- Title: RUSSIA: Russian protesters demand freedom for opposition leaders
- Date: 17th January 2011
- Summary: MOSCOW, RUSSIA (JANUARY 16, 2011) (REUTERS) VARIOUS OF RALLY STARTING, PROTESTERS HOLDING RED-AND-WHITE FLAG PEOPLE IN ROW WITH HAND-MADE PLACARDS PEOPLE WITH PLACARDS CHANTING ANTI-GOVERNMENT SLOGANS ONE OF PROTEST LEADERS, SERGEI UDALTSOV, AMONG HIS COMRADES MAN HOLDING HAND-MADE PLACARD OVER HEAD WITH NAMES OF PROSECUTED OPPOSITION JOURNALISTS (SOUNDBITE) (Russian) LEFT FRONT LEADER SERGEI UDALTSOV SAYING: "It's certainly a challenge to us and to the whole society. The rulers are obviously demonstrating that ahead of the upcoming [2012 presidential] elections they will be only strengthening the repressive pressure. We are not expecting any democratisation of the political life. That is why we came here to give our response, to demonstrate that they won't be able to frighten us with this pressure," POLICE OFFICERS AMONG PROTESTERS, PROTESTERS CHANTING "YOU WON'T FRIGHTEN US" (SOUNDBITE) (Russian) SOLIDARITY OPPOSITION MOVEMENT MEMBER, ALEXEI KLIMENKO SAYING "It's a tragedy. How can you live in a country where there are no authorities of any level which you can trust, which you can appeal to, which you can respect?" WOMEN HOLDING PROTEST PLACARDS VARIOUS OF WOMAN HOLDING HAND-MADE POSTER WITH JAILED TYCOON MIKHAIL KHODORKOVSKY'S PHOTOGRAPH AND TEXT ACCUSING JUDICIAL SYSTEM OF LAWLESSNESS PEOPLE WITH PLACARDS, PHOTOGRAPHERS TAKING PICTURES POLICE OFFICERS WATCHING RALLY IN PROGRESS
- Embargoed: 1st February 2011 03:47
- Location: Russian Federation
- Country: Russian Federation
- Topics: Domestic Politics
- Reuters ID: LVA3PEASMVY3SV7O5YIRX4CR6M5B
- Aspect Ratio: 4:3
- Story Text: About 50 people protested in Pushkin Square in the centre of Moscow on Sunday (January 16) against the mass arrests of opposition leaders in Russia.
The gathering, under the slogan "We will not back off!" was organised by the Left Front and Solidarity opposition movements.
Left Front leader Sergei Udaltsov said the action was a response to the authorities tightening their grip on the opposition.
"It's certainly a challenge to us and to the whole society. The rulers are obviously demonstrating that ahead of the upcoming [2012 presidential] elections they will be only strengthening the repressive pressure. We are not expecting any democratisation of the political life. That is why we came here to give our response, to demonstrate that they won't be able to frighten us with this pressure," Udaltsov said.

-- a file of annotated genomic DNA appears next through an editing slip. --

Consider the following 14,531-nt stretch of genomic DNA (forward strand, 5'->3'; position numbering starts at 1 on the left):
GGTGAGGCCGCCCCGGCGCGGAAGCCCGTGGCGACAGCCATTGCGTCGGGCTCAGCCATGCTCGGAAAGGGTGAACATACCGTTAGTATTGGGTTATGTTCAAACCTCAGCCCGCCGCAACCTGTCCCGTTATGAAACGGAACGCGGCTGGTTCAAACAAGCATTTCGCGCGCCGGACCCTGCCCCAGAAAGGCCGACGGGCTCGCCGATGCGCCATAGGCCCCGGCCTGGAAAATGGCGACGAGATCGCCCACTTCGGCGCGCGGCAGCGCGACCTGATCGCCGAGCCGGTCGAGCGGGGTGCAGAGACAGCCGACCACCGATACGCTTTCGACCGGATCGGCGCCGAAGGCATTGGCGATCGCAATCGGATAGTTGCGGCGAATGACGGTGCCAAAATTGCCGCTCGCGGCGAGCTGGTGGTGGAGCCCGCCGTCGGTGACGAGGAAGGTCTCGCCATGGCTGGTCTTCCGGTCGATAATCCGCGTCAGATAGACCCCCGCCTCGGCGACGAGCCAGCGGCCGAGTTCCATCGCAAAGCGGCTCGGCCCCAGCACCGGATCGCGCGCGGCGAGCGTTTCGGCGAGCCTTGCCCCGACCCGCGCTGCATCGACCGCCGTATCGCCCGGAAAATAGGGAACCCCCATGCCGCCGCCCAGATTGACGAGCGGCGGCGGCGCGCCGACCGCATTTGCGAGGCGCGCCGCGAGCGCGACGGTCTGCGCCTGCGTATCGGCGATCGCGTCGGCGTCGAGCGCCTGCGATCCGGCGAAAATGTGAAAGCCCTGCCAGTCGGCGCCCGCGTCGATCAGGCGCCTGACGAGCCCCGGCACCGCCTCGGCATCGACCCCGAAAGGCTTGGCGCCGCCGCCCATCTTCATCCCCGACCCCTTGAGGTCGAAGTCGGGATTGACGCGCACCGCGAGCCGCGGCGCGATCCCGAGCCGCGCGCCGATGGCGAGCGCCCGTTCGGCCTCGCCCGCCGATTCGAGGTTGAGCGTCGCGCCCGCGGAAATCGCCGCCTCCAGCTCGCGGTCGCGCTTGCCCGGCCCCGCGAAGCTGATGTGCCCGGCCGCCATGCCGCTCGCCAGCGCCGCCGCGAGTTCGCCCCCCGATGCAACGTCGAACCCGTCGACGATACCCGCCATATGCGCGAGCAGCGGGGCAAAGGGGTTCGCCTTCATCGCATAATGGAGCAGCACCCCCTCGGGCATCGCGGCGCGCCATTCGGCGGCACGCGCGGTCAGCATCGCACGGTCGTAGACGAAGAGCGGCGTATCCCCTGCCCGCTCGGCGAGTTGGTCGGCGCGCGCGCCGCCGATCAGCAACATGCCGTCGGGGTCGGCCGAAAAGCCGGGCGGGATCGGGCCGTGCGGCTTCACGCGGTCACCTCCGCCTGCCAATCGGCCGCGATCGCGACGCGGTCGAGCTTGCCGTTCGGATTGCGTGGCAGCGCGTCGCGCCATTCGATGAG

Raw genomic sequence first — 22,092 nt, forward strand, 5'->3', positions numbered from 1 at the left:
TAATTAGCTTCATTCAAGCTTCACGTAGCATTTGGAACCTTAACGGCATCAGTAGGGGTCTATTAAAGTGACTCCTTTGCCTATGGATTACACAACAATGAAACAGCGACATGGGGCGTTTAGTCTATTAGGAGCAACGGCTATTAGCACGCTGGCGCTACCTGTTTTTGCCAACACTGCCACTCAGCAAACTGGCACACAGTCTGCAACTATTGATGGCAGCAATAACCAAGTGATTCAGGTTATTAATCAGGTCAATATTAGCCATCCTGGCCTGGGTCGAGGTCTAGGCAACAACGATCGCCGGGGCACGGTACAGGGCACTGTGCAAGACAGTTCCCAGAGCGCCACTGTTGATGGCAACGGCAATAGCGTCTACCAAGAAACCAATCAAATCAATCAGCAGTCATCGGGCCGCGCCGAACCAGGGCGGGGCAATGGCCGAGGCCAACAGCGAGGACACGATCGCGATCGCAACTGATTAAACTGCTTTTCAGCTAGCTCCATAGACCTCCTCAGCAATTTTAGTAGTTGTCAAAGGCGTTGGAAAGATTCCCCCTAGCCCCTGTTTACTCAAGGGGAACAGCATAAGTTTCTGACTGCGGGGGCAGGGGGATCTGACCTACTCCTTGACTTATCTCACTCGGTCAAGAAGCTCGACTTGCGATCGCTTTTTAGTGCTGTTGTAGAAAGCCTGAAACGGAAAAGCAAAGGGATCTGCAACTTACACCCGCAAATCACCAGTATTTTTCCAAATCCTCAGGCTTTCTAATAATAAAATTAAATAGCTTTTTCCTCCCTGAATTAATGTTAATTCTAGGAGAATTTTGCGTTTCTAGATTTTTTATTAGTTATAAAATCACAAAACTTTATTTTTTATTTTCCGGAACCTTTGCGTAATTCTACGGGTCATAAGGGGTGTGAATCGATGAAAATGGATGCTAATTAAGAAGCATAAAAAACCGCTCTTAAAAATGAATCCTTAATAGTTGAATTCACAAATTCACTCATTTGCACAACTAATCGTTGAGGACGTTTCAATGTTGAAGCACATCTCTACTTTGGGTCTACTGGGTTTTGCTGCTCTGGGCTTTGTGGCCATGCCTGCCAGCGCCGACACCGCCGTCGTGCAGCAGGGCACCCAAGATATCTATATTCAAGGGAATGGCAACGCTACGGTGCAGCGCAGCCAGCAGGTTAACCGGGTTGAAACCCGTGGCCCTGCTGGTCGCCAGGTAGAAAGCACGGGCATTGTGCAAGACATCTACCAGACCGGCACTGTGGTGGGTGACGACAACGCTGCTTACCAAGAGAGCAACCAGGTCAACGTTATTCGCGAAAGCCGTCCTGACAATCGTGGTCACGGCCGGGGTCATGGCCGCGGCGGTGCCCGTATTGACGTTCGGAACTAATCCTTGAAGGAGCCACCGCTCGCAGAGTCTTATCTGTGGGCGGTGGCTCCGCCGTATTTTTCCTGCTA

Many protesters were holding placards blaming the Russian authorities and the the judicial system for lawlessness and the suppression of the opposition.
"It's a tragedy. How can you live in a country where there are no authorities of any level which you can trust, which you can appeal to, which you can respect?" said protester Alexei Klimenko, a scientist and one of the leaders of the Solidarity opposition movement.
Some police units were deployed at Pushkin Square where the sanctioned protest took place but no detentions were made.
In December, jailed ex-tycoon Mikhail Khodorkovsky was found guilty of money laundering and theft of billions of dollars at a trial that has renewed doubts about the Kremlin's commitment to the rule of law.
Police detained at least 130 protesters at New Year's eve rallies in Moscow and St Petersburg against restrictions on freedom of assembly and a court decision to keep Khodorkovsky in jail.
A string of opposition leaders, heading a 1,500-strong protest in in central Moscow -- sanctioned by the authorities -- were among 70 people detained in the capital.
Solidarity leader Boris Nemtsov was imprisoned for 15 days for "disobedience to the police" and was set free on January 15.
Another oppositional leader, Konstantin Kosyakin, was imprisoned for 10 days under the same charges.
Also among those jailed was the leader of the opposition group Other Russia and writer Eduard Limonov, who was held for 15 days without participating in the December 31 protest at all.
Opposition activists traditionally stage demonstrations on Triumph Square in central Moscow on the last day of each month -- with 31 days symbolising the right to free assembly guaranteed under Article 31 of Russia's constitution.
It was for the first time since mid-2009, when the rallies in defence of the constitutional article began, that an opposition leader was thrown into jail.
Rights groups and Kremlin critics have been fighting a losing battle with authorities over the right to gather in public, and police routinely break up demonstrations.
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